Troutbirder

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Saturday, March 30, 2013


  The book is Days Of Destruction Days Of Revolt. It is a team effort between Chris Hedges (writer/journalist and Joe Sacco, (writer/cartoonist) showing us the down and awful of daily life in four centers of 21st-century American poverty. Hedges’ is the muckraker with facts and opinion. . Sacco’s contributes words of real people  whose story  ivisualized in a dramatic cartoon form.  Both authors had reported on the ugly effects of various wars around the world.  In Days of Destruction, Days of Revolt they take us to the bombed-out and collapsed areas of  our own country. Sacco’s part, I think is the better of the two. You see the people and their surroundings, read their stories and draw your own conclusions.  Hedges fills in the background and then opines in a very forceful manner. For one, I mostly agreed with his conclusions. They ownly fueled my anger. Perhaps, I am a revolutionary at heart. You own reaction would, no doubt, depend on you present political views.
If you’ve seen your town fade and then crumble with jobs shipped overseas, unions’ broken, corrupt and bribed government taken over and drugs and violence endemic like Camden, New Jersey you’d be angry too. Perhaps you live in the “rust belt.”
Anyone who grew up near a postindustrial area — who has seen a middle-class town become a pocket of destitution — will not find any one chapter in this book too shocking. What is shocking is the degree to which this depth of poverty is found everywhere, from rural Indian reservations to near-slave conditions in Florida tomato fields. These are not pleasant stories. They are the very sort of thing we all prefer to forget so that we can focus on our daily lives, and this makes it all the more important that they are recorded.
Days of Destruction, Days of Revolt is split into five chapters focusing on different regions within America.  There is the life of the Native-Americans in Pine Ridge, South Dakota, a reservation where the average salary can range between $2,600 to $3,500 a year. Alcoholism, violence, and sexual abuse are a regular part of their lives. Their current plight finds its historical roots in a policy that can only be described as genocide

Coal mining and its dehumanizing effects are the subjects of another chapter, taking place in Welch, West Virginia: "Disease in the coalfields is rampant... More than half a million acres, or eight hundred square miles, of the Appalachians have been destroyed... Along with an estimated one thousand miles of streams."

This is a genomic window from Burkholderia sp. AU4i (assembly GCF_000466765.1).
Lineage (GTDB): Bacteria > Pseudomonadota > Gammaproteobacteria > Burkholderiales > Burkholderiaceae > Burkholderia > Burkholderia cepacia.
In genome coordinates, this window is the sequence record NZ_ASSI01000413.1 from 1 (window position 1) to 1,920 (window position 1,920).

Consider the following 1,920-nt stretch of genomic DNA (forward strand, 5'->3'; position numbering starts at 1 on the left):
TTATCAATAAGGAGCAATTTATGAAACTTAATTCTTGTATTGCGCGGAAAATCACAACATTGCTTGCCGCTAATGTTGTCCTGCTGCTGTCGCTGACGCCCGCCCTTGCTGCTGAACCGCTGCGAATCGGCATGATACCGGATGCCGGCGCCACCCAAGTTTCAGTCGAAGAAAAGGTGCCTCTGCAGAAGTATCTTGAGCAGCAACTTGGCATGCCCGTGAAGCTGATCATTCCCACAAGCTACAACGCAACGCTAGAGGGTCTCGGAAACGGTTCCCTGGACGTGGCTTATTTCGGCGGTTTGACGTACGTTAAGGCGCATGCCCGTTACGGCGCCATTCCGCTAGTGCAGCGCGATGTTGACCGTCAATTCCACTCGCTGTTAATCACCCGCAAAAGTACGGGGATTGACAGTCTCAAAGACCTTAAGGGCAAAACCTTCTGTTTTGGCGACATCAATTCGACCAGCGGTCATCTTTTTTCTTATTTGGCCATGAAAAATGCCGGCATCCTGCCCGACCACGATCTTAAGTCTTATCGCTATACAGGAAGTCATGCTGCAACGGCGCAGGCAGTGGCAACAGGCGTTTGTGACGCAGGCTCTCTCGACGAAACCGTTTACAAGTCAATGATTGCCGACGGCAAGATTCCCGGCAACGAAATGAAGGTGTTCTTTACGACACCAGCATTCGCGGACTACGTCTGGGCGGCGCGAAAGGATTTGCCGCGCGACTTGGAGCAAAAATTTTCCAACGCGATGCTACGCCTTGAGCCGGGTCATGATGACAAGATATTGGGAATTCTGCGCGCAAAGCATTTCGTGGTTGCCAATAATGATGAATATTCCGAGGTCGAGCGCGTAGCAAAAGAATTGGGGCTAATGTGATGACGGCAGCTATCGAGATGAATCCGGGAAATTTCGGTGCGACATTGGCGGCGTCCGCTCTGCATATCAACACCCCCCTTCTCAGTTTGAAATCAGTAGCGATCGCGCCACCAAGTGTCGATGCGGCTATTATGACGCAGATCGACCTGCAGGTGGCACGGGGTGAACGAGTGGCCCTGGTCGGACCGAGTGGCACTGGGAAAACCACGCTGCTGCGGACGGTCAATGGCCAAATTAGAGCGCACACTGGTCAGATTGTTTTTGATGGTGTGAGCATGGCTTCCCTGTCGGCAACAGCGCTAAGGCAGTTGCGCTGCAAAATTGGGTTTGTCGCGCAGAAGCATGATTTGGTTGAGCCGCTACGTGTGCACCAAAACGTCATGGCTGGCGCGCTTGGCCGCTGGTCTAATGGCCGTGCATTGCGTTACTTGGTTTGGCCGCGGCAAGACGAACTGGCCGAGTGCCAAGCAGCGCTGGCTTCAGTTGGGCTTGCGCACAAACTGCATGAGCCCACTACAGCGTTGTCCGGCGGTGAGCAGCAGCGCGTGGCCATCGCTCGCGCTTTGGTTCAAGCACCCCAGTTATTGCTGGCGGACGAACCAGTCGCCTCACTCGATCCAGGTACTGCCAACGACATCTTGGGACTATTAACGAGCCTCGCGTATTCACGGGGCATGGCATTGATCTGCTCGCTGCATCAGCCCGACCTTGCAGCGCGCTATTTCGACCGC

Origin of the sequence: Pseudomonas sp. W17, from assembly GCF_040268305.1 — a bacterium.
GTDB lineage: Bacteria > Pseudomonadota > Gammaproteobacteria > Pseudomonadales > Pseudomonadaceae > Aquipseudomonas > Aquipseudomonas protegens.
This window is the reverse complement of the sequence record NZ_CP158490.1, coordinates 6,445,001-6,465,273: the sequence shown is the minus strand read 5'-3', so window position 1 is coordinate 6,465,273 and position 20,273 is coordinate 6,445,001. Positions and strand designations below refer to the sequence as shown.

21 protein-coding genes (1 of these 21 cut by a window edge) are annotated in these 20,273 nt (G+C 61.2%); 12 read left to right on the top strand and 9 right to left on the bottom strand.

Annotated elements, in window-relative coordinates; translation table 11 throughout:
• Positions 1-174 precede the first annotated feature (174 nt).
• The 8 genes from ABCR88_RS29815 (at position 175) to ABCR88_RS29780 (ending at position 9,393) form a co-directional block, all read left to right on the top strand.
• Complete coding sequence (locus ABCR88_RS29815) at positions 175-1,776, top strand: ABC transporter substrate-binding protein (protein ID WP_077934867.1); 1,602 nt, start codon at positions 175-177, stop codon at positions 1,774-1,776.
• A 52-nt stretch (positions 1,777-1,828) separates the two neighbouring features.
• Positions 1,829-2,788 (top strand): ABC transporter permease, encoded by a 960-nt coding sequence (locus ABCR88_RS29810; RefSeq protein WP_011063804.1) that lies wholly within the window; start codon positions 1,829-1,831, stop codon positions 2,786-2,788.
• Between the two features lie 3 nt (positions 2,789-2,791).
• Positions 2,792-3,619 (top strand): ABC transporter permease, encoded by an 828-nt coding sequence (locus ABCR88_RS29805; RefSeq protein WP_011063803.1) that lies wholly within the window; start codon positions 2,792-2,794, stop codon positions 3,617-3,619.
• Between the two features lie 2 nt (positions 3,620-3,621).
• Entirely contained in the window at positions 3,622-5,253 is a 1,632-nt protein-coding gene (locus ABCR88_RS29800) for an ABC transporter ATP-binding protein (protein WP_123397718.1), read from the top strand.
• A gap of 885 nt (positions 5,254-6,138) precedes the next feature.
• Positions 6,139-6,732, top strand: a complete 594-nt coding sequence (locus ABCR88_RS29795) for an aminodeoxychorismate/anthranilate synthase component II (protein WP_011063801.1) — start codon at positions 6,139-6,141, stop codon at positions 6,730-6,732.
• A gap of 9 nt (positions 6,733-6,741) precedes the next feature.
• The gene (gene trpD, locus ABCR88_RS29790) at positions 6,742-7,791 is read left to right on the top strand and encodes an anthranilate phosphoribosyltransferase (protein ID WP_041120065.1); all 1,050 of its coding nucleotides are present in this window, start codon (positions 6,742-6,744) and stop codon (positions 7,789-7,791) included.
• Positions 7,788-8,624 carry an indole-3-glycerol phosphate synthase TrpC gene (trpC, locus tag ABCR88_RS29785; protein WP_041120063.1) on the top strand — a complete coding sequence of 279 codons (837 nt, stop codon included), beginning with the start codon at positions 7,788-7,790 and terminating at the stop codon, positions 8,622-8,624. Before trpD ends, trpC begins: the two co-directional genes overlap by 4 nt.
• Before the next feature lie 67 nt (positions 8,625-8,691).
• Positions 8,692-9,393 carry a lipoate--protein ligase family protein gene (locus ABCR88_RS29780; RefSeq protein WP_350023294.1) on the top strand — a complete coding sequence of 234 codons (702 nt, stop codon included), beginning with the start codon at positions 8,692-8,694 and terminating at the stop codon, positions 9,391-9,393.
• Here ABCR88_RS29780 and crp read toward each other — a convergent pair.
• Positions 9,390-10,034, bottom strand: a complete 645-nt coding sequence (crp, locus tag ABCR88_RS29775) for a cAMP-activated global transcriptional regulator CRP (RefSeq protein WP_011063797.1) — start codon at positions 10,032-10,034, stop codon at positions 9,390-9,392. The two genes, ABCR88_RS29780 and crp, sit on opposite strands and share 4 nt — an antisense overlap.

Joe Sacco doesn't glamorize his drawings of the miners, emphasizing gestures, wrinkles, poses brimming with both resignation and defiance. They sweat tears, covered in grime, struggling against both the planet and their supervisors to eke out a meager living.
What makes this section so damning is what Julian Martin, a seventy-four-year-old retired high school teacher, says about the reasons for the coal mining and the devastation that has leveled the region. They consider it "...a sacrifice zone. It's so the rest of the country can have electric toothbrushes and leave the lights on all night... and shit like that."
If I felt bad about lights, I felt even worse about eating tomatoes with the fourth chapter that takes place in Immokalee, Florida. Illegal immigrants have a tough life, and this because they chase their dreams of making enough just to support their family. Farm work is one of the toughest professions around, and pesticides and chemicals make their already rigorous tasks deadly. With no legal rights, their lives verge on bondage with unbearable living conditions that they are forced to bear. We see this with Ana who started her life in Guatemala. Her husband came to the States first and she crossed the border afterward. The illegal smuggling is depicted in harsh illustrations with corpses and snakes littering the way. She trudged through the desert, clinging to the hope of something better. When she met her husband in Philadelphia, she was shocked at the poor condition of the house they shared with many others. Moving to Immokalee was supposed to be better. But, as she says: "...In the trailers where we had to live there were rats and cockroaches... The reality is we're not free; we're treated badly... Americans don't look at us as human beings. They look at us as tools for work."

 These are tough chapters to read. This isn't just some distant region Hedges is describing. This is our own backyard, these are the people who walk invisibly among us, persecuted and denigrated as the cause of our economic woes when, in fact, they are the labor force that contributes to making our produce at markets so cheap.